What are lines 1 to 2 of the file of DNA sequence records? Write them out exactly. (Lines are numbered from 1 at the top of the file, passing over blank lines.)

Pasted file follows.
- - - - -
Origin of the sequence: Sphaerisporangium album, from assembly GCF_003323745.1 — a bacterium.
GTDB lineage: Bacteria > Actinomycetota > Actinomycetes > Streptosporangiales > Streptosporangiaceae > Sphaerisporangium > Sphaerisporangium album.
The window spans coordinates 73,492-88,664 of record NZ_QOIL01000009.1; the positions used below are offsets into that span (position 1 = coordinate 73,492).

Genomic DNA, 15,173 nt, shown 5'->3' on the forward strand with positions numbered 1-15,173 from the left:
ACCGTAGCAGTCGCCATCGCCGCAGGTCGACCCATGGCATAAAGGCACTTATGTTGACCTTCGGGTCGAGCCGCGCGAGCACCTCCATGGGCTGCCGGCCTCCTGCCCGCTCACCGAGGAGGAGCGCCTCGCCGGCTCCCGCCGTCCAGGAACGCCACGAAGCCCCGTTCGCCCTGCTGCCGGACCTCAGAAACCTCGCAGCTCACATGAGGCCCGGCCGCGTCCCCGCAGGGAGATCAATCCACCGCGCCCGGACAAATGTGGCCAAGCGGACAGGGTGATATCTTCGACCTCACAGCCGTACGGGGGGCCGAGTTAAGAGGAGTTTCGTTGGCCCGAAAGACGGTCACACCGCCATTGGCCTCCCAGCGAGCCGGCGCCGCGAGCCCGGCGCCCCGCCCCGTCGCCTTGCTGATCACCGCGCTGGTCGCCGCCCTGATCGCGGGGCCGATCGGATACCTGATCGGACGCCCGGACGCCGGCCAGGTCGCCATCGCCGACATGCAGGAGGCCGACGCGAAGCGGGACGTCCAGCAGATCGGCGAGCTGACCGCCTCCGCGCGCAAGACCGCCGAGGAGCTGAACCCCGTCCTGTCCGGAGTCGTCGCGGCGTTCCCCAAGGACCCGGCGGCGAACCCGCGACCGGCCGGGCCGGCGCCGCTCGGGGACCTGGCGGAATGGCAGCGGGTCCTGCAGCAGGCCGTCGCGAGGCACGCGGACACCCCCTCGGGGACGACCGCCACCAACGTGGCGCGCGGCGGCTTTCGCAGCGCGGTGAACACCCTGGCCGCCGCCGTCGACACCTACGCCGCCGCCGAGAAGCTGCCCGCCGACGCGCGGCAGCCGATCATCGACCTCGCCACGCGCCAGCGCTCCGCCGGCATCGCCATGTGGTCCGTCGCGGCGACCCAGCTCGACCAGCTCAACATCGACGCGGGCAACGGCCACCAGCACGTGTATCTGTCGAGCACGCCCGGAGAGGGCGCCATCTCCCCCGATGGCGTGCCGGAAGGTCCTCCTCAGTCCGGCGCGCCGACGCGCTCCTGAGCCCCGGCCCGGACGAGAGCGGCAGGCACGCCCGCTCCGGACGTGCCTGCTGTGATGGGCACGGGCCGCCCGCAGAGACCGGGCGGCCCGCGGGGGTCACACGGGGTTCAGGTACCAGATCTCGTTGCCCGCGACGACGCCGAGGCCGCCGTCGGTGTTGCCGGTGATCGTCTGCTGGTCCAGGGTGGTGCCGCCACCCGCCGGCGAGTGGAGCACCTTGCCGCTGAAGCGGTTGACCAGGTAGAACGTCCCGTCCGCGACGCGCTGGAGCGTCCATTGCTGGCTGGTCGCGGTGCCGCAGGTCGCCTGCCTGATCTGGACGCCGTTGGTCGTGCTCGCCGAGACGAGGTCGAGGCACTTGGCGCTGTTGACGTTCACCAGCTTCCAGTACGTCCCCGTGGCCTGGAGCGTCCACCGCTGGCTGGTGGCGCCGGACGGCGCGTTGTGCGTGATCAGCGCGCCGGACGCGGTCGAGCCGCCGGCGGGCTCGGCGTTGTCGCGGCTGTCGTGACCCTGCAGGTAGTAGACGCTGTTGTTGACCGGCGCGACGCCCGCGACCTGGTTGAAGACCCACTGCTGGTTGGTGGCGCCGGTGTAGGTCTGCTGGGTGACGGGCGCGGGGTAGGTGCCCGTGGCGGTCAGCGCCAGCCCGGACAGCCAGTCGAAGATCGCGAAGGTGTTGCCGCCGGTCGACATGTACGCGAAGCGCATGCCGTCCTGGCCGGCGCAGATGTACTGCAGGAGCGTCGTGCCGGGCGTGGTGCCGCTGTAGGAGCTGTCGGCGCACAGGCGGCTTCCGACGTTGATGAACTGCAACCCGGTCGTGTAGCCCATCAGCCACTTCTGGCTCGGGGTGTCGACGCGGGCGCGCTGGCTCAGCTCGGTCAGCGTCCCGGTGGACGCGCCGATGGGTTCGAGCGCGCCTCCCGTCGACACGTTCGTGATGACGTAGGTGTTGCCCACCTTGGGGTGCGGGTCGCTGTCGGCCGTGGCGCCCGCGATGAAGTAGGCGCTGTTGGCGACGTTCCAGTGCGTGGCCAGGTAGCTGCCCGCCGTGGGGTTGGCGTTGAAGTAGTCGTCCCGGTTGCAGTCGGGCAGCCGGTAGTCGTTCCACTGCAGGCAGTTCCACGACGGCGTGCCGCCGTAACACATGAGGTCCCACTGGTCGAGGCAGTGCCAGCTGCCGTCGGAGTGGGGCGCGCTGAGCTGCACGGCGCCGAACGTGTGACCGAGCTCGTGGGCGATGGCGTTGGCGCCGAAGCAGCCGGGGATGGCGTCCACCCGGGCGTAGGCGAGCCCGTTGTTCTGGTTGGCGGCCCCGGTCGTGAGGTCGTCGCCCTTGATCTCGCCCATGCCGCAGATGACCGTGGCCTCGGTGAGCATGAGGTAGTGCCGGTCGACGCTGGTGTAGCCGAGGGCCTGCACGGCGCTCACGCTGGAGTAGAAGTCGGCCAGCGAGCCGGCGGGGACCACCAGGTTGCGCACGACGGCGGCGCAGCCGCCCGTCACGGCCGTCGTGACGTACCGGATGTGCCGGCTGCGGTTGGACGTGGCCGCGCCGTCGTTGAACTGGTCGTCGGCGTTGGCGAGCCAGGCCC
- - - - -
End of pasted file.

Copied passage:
Origin of the sequence: Sphaerisporangium album, from assembly GCF_003323745.1 — a bacterium.
GTDB lineage: Bacteria > Actinomycetota > Actinomycetes > Streptosporangiales > Streptosporangiaceae > Sphaerisporangium > Sphaerisporangium album.